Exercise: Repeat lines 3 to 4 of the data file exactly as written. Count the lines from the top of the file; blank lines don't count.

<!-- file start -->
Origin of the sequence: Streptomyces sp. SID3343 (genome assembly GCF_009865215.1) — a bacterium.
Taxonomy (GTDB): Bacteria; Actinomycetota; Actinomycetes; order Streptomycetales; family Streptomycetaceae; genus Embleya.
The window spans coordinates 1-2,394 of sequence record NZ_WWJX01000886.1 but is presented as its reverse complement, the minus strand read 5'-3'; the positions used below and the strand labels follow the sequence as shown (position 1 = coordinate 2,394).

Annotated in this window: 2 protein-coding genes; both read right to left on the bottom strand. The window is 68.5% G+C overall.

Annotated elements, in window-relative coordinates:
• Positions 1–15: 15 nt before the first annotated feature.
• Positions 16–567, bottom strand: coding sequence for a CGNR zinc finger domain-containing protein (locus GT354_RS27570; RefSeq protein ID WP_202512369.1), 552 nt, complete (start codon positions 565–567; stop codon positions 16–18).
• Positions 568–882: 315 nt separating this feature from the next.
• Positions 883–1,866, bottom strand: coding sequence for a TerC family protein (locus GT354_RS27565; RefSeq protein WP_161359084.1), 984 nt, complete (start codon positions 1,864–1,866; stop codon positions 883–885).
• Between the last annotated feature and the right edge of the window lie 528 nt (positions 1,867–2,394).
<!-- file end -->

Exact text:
The window spans coordinates 1-2,394 of sequence record NZ_WWJX01000886.1 but is presented as its reverse complement, the minus strand read 5'-3'; the positions used below and the strand labels follow the sequence as shown (position 1 = coordinate 2,394).

Annotated in this window: 2 protein-coding genes; both read right to left on the bottom strand. The window is 68.5% G+C overall.